Scaling up (fast!)
Quickly changing our Computer Vision team’s focus to plan and manage this project was a challenge. In less than a week, we scaled our labeling operation 20 times, setting up tools, providing secure access, preparing ongoing labeling tasks, training materials, and training sessions. For the following 8+ weeks, our team successfully executed the project in an ongoing effort to improve and adapt to the new circumstances.
We split the 60+ associates into four teams of 15 with a leader in place to help manage and track progress. The labeling schedule allowed for support during working hours and daily progress reports. Beauty experts were performing tasks they had never done before, moving out of their comfort zones, adapting to new work environments and circumstances, and amazing us with the quality and pace of labels collected. Team leaders were vital to effectively manage and track progress, providing an essential human touch, closing the gap between beauty and technology, maintaining a constant feedback loop, reporting roadblocks, progress, and managing schedules.
Setting up the tools
A fundamental component of this project was the labeling tool itself. We utilized our in-house tool of choice, CVAT: a free, online, interactive video and image annotation tool for computer vision maintained by the OpenVINO Project as an open-source project.
We quickly and securely set up the tool. To make this possible at scale, we needed to develop additional functionality around CVTA’s existing REST API and Python CLI. The extra features allowed us to programmatically create users and tasks, pre-load labels, track progress, dump labels, analyze quality, and detect patterns. We also developed a task tool that allowed us to assign new tasks at the start of each day automatically in addition to creating a means for labelers to request a new task on their own. Daily reports were generated for team leaders and upper management with dashboards to visualize progress at given checkpoints to ensure consistency and align objectives.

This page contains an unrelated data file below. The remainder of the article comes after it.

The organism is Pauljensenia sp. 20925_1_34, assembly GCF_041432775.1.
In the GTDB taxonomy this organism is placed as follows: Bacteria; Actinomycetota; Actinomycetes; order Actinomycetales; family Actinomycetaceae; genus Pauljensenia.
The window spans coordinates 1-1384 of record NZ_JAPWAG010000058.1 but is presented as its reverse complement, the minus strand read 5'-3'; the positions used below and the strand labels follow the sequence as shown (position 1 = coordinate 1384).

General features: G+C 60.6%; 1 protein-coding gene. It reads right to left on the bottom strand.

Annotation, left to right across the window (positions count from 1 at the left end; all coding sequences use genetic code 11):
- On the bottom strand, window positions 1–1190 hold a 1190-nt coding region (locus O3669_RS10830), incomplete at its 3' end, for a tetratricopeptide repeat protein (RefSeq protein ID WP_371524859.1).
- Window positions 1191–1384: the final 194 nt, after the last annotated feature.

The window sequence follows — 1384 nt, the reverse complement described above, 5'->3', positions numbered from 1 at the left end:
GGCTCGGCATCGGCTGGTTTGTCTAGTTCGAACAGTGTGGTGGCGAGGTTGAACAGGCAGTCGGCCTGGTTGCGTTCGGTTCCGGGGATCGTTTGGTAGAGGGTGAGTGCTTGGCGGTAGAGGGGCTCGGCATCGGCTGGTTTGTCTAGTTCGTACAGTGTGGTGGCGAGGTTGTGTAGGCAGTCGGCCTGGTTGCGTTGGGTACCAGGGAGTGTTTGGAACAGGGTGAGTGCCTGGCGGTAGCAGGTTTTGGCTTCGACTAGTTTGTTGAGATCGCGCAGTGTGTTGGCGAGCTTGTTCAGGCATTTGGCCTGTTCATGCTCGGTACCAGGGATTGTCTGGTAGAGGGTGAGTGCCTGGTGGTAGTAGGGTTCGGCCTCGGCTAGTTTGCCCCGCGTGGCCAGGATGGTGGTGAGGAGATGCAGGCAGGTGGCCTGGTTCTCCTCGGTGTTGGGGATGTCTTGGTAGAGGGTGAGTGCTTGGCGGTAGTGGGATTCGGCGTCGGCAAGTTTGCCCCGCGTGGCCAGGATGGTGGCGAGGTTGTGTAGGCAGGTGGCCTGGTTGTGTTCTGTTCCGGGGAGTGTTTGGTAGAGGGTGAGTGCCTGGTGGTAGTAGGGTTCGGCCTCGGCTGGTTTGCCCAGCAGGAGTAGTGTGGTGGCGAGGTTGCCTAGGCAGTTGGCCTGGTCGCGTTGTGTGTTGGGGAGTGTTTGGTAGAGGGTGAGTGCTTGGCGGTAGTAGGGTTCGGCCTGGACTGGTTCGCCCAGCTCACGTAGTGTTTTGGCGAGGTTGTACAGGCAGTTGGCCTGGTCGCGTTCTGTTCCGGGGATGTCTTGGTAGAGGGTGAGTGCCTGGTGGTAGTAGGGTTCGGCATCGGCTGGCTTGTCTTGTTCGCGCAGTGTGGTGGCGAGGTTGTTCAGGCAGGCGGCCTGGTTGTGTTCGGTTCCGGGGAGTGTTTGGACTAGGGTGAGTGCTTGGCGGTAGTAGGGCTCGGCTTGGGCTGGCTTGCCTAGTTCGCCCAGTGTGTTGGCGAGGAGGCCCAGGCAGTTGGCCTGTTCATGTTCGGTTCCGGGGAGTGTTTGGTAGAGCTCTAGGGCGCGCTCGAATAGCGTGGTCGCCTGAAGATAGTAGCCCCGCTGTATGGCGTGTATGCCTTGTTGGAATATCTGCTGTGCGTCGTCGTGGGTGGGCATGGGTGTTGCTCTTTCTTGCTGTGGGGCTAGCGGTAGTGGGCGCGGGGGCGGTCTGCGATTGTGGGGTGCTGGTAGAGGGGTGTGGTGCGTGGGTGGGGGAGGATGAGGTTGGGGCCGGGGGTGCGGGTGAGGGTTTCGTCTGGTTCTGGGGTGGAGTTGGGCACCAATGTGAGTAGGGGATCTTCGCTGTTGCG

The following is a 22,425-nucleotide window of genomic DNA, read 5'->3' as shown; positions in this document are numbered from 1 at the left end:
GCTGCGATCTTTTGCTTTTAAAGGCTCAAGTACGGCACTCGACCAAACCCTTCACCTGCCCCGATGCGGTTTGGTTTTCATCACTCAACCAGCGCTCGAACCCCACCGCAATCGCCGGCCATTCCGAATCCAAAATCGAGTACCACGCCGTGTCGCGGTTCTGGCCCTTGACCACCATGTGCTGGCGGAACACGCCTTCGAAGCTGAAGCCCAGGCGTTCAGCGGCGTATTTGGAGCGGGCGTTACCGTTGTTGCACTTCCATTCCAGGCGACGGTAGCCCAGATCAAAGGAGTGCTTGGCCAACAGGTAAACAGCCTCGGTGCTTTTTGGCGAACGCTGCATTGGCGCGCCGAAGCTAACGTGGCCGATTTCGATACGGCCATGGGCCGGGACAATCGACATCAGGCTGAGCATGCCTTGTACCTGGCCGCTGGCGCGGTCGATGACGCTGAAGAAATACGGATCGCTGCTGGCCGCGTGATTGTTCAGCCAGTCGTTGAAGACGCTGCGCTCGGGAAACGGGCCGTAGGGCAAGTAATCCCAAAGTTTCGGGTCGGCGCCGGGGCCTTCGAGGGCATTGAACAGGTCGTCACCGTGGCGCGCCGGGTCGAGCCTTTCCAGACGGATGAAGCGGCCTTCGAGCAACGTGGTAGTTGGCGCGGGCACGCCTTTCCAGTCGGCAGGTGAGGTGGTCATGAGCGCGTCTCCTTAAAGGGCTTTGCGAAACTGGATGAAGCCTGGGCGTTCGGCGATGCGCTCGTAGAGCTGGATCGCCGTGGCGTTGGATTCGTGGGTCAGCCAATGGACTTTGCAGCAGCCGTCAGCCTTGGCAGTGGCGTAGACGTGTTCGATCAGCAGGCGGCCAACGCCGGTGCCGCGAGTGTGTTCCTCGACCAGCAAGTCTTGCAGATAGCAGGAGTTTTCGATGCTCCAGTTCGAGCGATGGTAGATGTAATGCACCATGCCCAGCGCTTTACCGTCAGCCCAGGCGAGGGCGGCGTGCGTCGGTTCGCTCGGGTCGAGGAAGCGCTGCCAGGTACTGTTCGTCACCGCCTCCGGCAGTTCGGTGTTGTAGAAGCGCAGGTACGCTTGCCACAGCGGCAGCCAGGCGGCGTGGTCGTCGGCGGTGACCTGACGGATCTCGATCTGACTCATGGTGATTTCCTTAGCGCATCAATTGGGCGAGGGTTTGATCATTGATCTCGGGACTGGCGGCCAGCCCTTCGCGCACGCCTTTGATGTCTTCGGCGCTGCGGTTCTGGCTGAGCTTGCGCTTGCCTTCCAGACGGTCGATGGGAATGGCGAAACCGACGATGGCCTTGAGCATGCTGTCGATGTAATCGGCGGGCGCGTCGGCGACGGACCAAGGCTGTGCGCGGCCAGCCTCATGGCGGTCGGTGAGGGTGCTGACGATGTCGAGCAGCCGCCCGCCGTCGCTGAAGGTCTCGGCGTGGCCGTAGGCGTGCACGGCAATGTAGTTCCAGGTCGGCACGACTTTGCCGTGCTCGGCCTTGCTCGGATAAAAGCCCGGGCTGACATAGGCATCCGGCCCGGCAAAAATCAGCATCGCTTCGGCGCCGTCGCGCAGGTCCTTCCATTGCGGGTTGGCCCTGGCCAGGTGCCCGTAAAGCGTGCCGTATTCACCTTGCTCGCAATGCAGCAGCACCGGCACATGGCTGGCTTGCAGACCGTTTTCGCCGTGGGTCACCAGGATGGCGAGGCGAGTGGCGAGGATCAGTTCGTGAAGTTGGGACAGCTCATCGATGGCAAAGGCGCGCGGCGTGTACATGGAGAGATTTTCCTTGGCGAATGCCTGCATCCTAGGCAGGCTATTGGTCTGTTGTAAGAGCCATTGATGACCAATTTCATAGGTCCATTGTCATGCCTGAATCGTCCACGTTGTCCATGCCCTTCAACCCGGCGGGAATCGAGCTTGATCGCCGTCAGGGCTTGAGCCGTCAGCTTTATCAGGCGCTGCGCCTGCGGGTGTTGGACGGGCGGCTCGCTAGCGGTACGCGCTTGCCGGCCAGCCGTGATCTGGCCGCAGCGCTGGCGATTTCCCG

As a byproduct of our efforts, we are working to improve our data models, polish our in-house labeling and training workflow, and give back to the Open Source community by contributing with code improvements for the CVAT project.
The outcome for Ulta Beauty:
- Collected more than 1M expert labels from a total of 300K unique face images.
- Efficiently repurposed the in-store associate workforce and subject matter expertise within Ulta Beauty.
- Generated a unique partnership between beauty and technology, strengthening internal collaboration.
- Consolidated an in-house labeling tool and workflow.
This project was successful thanks to the collaboration of many. Thanks to the more than 60 associates labeling who deserve a special shout-out given their pace, quality, and collaboration. A special thanks to the team that pushed themselves out of the comfort zones from the AR Innovation team that placed the labeling tool, scripting, training materials, and provided daily support and extensive reporting.